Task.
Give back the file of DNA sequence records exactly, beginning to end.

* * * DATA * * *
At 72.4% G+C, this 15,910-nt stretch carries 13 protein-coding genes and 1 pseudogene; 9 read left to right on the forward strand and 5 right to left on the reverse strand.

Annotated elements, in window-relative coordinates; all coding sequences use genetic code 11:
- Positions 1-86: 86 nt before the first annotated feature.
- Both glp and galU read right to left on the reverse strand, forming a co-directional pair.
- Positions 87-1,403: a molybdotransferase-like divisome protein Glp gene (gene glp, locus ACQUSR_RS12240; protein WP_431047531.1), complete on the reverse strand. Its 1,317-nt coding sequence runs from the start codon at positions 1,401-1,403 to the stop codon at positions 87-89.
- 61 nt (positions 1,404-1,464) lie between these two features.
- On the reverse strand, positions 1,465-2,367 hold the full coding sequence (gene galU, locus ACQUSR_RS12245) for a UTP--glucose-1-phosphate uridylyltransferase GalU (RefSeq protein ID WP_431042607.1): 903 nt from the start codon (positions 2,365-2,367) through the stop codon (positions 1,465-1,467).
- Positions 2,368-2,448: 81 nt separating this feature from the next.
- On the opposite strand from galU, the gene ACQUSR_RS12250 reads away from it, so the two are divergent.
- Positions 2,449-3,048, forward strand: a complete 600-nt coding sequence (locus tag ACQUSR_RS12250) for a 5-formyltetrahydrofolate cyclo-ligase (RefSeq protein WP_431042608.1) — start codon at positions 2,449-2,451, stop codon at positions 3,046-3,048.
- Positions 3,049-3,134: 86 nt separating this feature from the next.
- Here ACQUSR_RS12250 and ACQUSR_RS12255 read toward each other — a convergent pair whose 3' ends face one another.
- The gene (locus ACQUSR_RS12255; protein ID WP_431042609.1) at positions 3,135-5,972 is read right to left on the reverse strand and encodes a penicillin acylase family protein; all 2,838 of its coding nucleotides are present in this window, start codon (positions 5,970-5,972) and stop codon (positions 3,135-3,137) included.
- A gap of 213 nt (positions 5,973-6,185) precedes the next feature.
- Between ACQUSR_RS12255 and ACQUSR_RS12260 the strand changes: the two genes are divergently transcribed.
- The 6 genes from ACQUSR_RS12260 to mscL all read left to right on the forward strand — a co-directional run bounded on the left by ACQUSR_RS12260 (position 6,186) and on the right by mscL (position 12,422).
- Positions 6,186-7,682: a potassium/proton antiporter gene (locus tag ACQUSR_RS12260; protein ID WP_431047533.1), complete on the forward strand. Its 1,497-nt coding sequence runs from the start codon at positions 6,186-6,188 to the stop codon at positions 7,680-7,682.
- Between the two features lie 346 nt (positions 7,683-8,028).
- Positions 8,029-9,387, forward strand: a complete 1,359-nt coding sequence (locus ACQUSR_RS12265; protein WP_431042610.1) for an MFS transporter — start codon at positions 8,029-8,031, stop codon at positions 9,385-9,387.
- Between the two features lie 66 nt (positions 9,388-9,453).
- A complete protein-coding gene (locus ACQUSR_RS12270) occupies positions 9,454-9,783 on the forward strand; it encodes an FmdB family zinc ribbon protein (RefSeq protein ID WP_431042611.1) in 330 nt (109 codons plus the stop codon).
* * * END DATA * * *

At 72.4% G+C, this 15,910-nt stretch carries 13 protein-coding genes and 1 pseudogene; 9 read left to right on the forward strand and 5 right to left on the reverse strand.

Annotated elements, in window-relative coordinates; all coding sequences use genetic code 11:
- Positions 1-86: 86 nt before the first annotated feature.
- Both glp and galU read right to left on the reverse strand, forming a co-directional pair.
- Positions 87-1,403: a molybdotransferase-like divisome protein Glp gene (gene glp, locus ACQUSR_RS12240; protein WP_431047531.1), complete on the reverse strand. Its 1,317-nt coding sequence runs from the start codon at positions 1,401-1,403 to the stop codon at positions 87-89.
- 61 nt (positions 1,404-1,464) lie between these two features.
- On the reverse strand, positions 1,465-2,367 hold the full coding sequence (gene galU, locus ACQUSR_RS12245) for a UTP--glucose-1-phosphate uridylyltransferase GalU (RefSeq protein ID WP_431042607.1): 903 nt from the start codon (positions 2,365-2,367) through the stop codon (positions 1,465-1,467).
- Positions 2,368-2,448: 81 nt separating this feature from the next.
- On the opposite strand from galU, the gene ACQUSR_RS12250 reads away from it, so the two are divergent.
- Positions 2,449-3,048, forward strand: a complete 600-nt coding sequence (locus tag ACQUSR_RS12250) for a 5-formyltetrahydrofolate cyclo-ligase (RefSeq protein WP_431042608.1) — start codon at positions 2,449-2,451, stop codon at positions 3,046-3,048.
- Positions 3,049-3,134: 86 nt separating this feature from the next.
- Here ACQUSR_RS12250 and ACQUSR_RS12255 read toward each other — a convergent pair whose 3' ends face one another.
- The gene (locus ACQUSR_RS12255; protein ID WP_431042609.1) at positions 3,135-5,972 is read right to left on the reverse strand and encodes a penicillin acylase family protein; all 2,838 of its coding nucleotides are present in this window, start codon (positions 5,970-5,972) and stop codon (positions 3,135-3,137) included.
- A gap of 213 nt (positions 5,973-6,185) precedes the next feature.
- Between ACQUSR_RS12255 and ACQUSR_RS12260 the strand changes: the two genes are divergently transcribed.
- The 6 genes from ACQUSR_RS12260 to mscL all read left to right on the forward strand — a co-directional run bounded on the left by ACQUSR_RS12260 (position 6,186) and on the right by mscL (position 12,422).
- Positions 6,186-7,682: a potassium/proton antiporter gene (locus tag ACQUSR_RS12260; protein ID WP_431047533.1), complete on the forward strand. Its 1,497-nt coding sequence runs from the start codon at positions 6,186-6,188 to the stop codon at positions 7,680-7,682.
- Between the two features lie 346 nt (positions 7,683-8,028).
- Positions 8,029-9,387, forward strand: a complete 1,359-nt coding sequence (locus ACQUSR_RS12265; protein WP_431042610.1) for an MFS transporter — start codon at positions 8,029-8,031, stop codon at positions 9,385-9,387.
- Between the two features lie 66 nt (positions 9,388-9,453).
- A complete protein-coding gene (locus ACQUSR_RS12270) occupies positions 9,454-9,783 on the forward strand; it encodes an FmdB family zinc ribbon protein (RefSeq protein ID WP_431042611.1) in 330 nt (109 codons plus the stop codon).